When I feel a little bit blue or simply tired my best medicine is to treasure-hunting in charity shops. A few days ago I was miraculously rewarded with a whole pile of beauty and I picked up half a dozen of very well preserved children's books with fairy tales from the communist times. A lot of translation work from the soviet brother countries has been done in the German Democratic Republic, and not only literature for adults. The illustrations in the children's books are really adorable and mostly inspired by folk art. Don't get me wrong - I am not a nostalgic of communism. But as a complete stranger to the political reality of Socialism - I spend the first half of my life in the western part of Germany - I just pick up some leftovers of a vanishing culture, where Asia was much more near to a part of Europe than it seems to be now.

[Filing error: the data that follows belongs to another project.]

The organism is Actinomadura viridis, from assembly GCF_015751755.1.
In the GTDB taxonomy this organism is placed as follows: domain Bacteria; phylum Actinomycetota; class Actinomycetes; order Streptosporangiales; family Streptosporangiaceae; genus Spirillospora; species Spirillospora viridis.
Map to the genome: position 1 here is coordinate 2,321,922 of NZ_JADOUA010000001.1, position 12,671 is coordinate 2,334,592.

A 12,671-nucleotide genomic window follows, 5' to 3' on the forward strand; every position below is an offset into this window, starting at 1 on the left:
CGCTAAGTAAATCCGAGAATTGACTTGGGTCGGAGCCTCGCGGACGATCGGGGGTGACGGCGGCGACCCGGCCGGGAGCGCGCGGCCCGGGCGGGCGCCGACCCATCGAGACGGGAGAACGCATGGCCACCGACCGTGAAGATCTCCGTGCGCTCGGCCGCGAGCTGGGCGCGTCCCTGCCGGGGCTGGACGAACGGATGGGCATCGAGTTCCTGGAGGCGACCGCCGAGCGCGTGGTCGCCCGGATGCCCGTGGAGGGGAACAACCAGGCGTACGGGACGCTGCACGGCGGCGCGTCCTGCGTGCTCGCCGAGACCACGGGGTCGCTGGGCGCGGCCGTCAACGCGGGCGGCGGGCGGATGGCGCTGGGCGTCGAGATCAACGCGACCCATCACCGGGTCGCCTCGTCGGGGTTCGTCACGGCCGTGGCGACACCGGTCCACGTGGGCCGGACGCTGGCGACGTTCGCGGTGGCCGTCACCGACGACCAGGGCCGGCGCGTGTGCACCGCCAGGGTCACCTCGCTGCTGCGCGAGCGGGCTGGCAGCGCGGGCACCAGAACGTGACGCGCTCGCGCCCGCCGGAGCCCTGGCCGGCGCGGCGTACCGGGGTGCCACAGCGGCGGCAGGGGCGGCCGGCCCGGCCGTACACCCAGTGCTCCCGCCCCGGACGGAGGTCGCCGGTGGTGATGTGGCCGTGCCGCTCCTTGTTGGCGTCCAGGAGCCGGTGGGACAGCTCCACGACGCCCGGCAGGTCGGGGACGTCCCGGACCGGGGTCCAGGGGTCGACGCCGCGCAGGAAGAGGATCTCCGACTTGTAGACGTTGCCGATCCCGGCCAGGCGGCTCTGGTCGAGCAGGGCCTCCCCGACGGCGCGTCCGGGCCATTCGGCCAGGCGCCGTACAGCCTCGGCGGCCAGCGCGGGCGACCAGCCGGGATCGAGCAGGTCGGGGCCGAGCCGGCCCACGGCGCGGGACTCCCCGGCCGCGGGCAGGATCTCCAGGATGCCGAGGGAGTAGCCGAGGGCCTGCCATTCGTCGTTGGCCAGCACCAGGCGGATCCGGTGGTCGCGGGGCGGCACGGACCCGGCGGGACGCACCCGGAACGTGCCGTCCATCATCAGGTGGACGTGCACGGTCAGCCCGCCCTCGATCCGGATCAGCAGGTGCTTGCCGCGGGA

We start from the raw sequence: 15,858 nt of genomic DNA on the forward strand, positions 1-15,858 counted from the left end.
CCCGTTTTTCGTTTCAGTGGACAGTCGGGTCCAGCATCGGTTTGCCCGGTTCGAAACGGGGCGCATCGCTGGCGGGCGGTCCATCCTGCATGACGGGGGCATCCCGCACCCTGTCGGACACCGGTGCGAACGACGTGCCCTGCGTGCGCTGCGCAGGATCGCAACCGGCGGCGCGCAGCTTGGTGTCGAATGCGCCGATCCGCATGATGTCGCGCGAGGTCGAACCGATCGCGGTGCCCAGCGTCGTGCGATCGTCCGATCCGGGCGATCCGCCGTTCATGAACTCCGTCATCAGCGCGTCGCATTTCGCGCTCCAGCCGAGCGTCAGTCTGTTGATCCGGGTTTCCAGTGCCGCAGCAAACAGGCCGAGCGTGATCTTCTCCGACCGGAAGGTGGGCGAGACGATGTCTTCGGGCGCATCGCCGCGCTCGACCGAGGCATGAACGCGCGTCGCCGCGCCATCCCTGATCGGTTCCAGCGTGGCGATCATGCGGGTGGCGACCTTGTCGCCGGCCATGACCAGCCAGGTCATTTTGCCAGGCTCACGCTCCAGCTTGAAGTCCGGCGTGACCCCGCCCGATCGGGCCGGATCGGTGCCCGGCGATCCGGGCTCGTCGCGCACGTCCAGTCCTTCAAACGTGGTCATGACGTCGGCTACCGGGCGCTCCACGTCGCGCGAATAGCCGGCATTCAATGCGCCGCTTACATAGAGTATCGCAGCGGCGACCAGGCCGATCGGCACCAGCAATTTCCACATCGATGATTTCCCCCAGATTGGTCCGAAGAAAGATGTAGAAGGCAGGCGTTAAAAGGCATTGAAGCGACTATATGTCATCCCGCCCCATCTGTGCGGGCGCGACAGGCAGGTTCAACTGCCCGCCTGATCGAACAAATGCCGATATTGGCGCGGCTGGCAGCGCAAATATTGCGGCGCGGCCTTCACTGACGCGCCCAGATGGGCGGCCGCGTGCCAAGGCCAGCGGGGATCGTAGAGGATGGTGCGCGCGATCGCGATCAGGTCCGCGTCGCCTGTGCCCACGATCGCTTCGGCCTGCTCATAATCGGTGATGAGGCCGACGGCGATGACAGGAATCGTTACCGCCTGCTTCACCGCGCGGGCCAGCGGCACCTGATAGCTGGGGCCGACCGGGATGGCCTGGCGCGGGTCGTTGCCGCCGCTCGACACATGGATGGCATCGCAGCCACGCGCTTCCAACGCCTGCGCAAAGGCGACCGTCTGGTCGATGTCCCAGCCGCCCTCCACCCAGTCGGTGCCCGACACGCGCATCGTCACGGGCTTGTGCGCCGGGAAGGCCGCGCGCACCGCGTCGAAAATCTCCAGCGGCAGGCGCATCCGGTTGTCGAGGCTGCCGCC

I love this first example which comes from Bulgaria (German edition Sofia 1989), the tale of the Prince and the Virgin of the Stars. Much of the illustration reminds me of Byzantine art; the depiction of the King, for example is almost a copy of the portrait of the Emperor Niceforos Botaniates (in the middle) from the 11th century.
The prince trying to catch the princess wears Roman armour that belongs to the traditional depiction of St. George. Also the architectural details on the picture can be found on Byzantine icons.
And, of course, folk art is the second source of the book's illustrations with monsters and mythical creatures.
Story: Fani Pejtschewa
Illustrations: Wenelin Walkanow
Published: Sofia, Bulgaria 1986, German translation 1989.
Byzantine icons: here and here.
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